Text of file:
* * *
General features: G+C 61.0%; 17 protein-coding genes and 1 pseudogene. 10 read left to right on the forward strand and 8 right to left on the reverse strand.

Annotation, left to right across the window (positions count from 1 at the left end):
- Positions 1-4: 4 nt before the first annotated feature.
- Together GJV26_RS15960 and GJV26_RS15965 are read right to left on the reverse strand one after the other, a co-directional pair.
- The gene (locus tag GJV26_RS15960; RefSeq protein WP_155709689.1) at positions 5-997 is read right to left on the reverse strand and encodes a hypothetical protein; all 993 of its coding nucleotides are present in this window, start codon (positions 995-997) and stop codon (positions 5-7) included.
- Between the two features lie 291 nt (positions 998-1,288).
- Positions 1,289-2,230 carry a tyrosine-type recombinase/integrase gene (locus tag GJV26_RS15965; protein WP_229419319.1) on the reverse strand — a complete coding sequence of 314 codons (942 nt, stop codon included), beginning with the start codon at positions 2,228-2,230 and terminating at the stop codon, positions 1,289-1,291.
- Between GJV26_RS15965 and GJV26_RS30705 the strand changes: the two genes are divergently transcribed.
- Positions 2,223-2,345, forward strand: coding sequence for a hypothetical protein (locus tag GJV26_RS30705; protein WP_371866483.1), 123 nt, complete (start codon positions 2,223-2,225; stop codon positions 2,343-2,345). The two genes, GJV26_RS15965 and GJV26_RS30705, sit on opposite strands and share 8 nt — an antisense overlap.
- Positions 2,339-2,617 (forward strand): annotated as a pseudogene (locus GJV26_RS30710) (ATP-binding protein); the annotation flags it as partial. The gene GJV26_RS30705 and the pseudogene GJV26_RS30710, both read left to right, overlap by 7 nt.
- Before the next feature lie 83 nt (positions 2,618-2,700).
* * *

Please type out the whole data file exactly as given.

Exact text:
General features: G+C 61.0%; 17 protein-coding genes and 1 pseudogene. 10 read left to right on the forward strand and 8 right to left on the reverse strand.

Annotation, left to right across the window (positions count from 1 at the left end):
- Positions 1-4: 4 nt before the first annotated feature.
- Together GJV26_RS15960 and GJV26_RS15965 are read right to left on the reverse strand one after the other, a co-directional pair.
- The gene (locus tag GJV26_RS15960; RefSeq protein WP_155709689.1) at positions 5-997 is read right to left on the reverse strand and encodes a hypothetical protein; all 993 of its coding nucleotides are present in this window, start codon (positions 995-997) and stop codon (positions 5-7) included.
- Between the two features lie 291 nt (positions 998-1,288).
- Positions 1,289-2,230 carry a tyrosine-type recombinase/integrase gene (locus tag GJV26_RS15965; protein WP_229419319.1) on the reverse strand — a complete coding sequence of 314 codons (942 nt, stop codon included), beginning with the start codon at positions 2,228-2,230 and terminating at the stop codon, positions 1,289-1,291.
- Between GJV26_RS15965 and GJV26_RS30705 the strand changes: the two genes are divergently transcribed.
- Positions 2,223-2,345, forward strand: coding sequence for a hypothetical protein (locus tag GJV26_RS30705; protein WP_371866483.1), 123 nt, complete (start codon positions 2,223-2,225; stop codon positions 2,343-2,345). The two genes, GJV26_RS15965 and GJV26_RS30705, sit on opposite strands and share 8 nt — an antisense overlap.
- Positions 2,339-2,617 (forward strand): annotated as a pseudogene (locus GJV26_RS30710) (ATP-binding protein); the annotation flags it as partial. The gene GJV26_RS30705 and the pseudogene GJV26_RS30710, both read left to right, overlap by 7 nt.
- Before the next feature lie 83 nt (positions 2,618-2,700).